Australian Traveller magazine deems Queensland the year-round destination for readers, crowned favourite destination in both summer and winter with Whitsunday and its charms receiving the 2012 Readers' Choice Awards for the Favourite Winter Destination.

The magazine poses the question about Whitsundays best kept secret and answers it with, "yachts – the kind of sleek, gorgeous cruisers that most of us associate with the rich and the very famous; complete with bedrooms, bathrooms, and of course, champagne. But here's the secret: they're available for hire; often, for less than the price of a hotel room."

"These yachts – or 'bareboats', as they're known – often are owned by the wealthy or well-known, people who can afford a yacht, but don't have the time to spend lazing about on them for months on end.

"So they're not 'bare' in the sense you'd expect, actually, they're fantastically well appointed". "They're called bareboats because you get to fill it with the people and have holiday you want."

"Lush, green foliage. Every colour of blue. Barren, rocky cliff sides that hint at Australia's colonial reputation as a somewhat less-than-hospitable place; interspersed with soft, perfectly white beaches, away from internet and phone reception"

Australian Traveller says it's Australia's premier and iconic domestic Australian travel magazine based on a readership of committed, smart and discerning travellers. It must be working as they are a publication that has increased its readership.


System deadline missed


National System for Domestic Commercial Vessel Safety (National System) will now start in March 2013 having missed the January 1 target.

Regulations to support the Marine Safety (Domestic Commercial Vessel) National Law Act, which was passed by the Australian Parliament in August this year, will also be implemented on that date.

The Australian Maritime Safety Authority (AMSA) will become the National Regulator for domestic commercial vessel safety and administrator of the National System and State and Northern Territory marine safety agencies will act as delegates to the National Regulator.

Regulations and Marine Orders to support the Marine Safety (Domestic Commercial Vessel) National Law Act 2012 will also be implemented on the commencement date.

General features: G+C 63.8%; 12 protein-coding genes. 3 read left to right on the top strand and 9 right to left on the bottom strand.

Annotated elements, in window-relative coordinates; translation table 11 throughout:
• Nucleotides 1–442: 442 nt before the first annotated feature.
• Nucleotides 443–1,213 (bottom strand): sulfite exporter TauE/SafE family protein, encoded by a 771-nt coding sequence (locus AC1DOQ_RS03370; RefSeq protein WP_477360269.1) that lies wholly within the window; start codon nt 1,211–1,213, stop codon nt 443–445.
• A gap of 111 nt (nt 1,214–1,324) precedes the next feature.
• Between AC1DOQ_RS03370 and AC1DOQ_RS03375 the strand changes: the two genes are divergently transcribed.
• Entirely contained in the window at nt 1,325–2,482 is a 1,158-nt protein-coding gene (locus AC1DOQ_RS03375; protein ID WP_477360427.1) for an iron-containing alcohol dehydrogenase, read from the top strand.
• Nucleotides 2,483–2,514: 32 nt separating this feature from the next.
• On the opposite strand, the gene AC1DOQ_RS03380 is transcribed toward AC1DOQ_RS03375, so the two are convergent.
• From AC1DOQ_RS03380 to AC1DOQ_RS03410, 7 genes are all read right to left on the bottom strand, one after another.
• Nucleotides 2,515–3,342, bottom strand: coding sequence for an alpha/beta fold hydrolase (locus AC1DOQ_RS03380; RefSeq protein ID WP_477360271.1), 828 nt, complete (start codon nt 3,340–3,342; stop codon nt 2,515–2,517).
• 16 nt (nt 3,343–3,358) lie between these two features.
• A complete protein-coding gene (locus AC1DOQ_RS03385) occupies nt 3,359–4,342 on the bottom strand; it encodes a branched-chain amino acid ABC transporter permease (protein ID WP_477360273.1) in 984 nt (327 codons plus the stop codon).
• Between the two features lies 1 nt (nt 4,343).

NSCV Part E consultation has an exposure draft of the NSCV Operations, available for public consultation until 16 January 2013). Also available for consultation is the draft of the NSCV Part D – Crew Competencies again until 16 January 2013. This is an important licensing standard for industry and individual seafarers and will provide some holiday reading. 

Marine Safety Inspector (MSI) training for the start of the National System reached a milestone, with all Jurisdictions except WA, now having started Marine Safety Inspector training.

Twenty Maritime Safety Queensland staff became the latest group of officers to receive the training from AMSA staff. Topics covered in the two-day workshop included prohibition, improvement and infringement notices and the practical consequences of the National Law.

The training helps ready marine safety inspectors to apply the new laws on the water from the first day they are in force.

Maritime reform initiatives include the introduction of the National System for Domestic Commercial Vessel Safety (National System), the new Navigation Act 2012, the Australian International Shipping Register and the Maritime Labour Convention, as well as AMSA's role in marine environment protection, search and rescue and ship safety.

To guide industry through the key requirements of the new National System, an Industry Guide to the National System and accompanying Fact Sheets are now available by visiting any State and Territory maritime safety office; by downloading the material from the National System website.


Mariner Notices


Schooner Rock, near Keswick Island, off Mackay - Mariners are advised that the temporary buoy, replacing the destroyed north cardinal mark Q on Schooner Rock, north of St Bees Island, has been restored with a temporary light. The temporary light has a visible range of 2-3 nautical miles. AUS charts 251 & 824 


South of Cape Bowling Green - Mariners are advised that a structure composing of net and 3 PVC rails with approximately 15 to 20 metres of rope attached and various size buoys is floating approximately 16 Nautical miles offshore Southwest of the Yongala wreck site outside of the Green zone. The structure measures 3 metres x 2.5 metres. AUS charts 826 & 827. Mariners are advised to navigate with caution whilst in these areas.


Newfoundland fisherman's saying.